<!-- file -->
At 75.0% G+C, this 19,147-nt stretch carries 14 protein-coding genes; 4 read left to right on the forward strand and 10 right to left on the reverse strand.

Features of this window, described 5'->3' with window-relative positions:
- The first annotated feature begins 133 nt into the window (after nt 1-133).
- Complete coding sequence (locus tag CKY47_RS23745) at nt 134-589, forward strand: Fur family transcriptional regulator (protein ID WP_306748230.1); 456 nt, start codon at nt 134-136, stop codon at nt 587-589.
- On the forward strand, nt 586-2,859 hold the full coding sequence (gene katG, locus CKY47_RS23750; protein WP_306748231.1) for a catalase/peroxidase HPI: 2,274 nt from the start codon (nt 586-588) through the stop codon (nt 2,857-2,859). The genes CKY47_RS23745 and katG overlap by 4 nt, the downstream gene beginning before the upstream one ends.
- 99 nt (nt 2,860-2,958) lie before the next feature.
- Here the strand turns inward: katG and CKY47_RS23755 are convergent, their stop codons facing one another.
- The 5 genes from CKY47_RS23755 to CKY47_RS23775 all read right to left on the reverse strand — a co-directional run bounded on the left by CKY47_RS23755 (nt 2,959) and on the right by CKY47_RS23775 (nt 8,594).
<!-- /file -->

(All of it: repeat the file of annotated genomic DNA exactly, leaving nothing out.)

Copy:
At 75.0% G+C, this 19,147-nt stretch carries 14 protein-coding genes; 4 read left to right on the forward strand and 10 right to left on the reverse strand.

Features of this window, described 5'->3' with window-relative positions:
- The first annotated feature begins 133 nt into the window (after nt 1-133).
- Complete coding sequence (locus tag CKY47_RS23745) at nt 134-589, forward strand: Fur family transcriptional regulator (protein ID WP_306748230.1); 456 nt, start codon at nt 134-136, stop codon at nt 587-589.
- On the forward strand, nt 586-2,859 hold the full coding sequence (gene katG, locus CKY47_RS23750; protein WP_306748231.1) for a catalase/peroxidase HPI: 2,274 nt from the start codon (nt 586-588) through the stop codon (nt 2,857-2,859). The genes CKY47_RS23745 and katG overlap by 4 nt, the downstream gene beginning before the upstream one ends.
- 99 nt (nt 2,860-2,958) lie before the next feature.
- Here the strand turns inward: katG and CKY47_RS23755 are convergent, their stop codons facing one another.
- The 5 genes from CKY47_RS23755 to CKY47_RS23775 all read right to left on the reverse strand — a co-directional run bounded on the left by CKY47_RS23755 (nt 2,959) and on the right by CKY47_RS23775 (nt 8,594).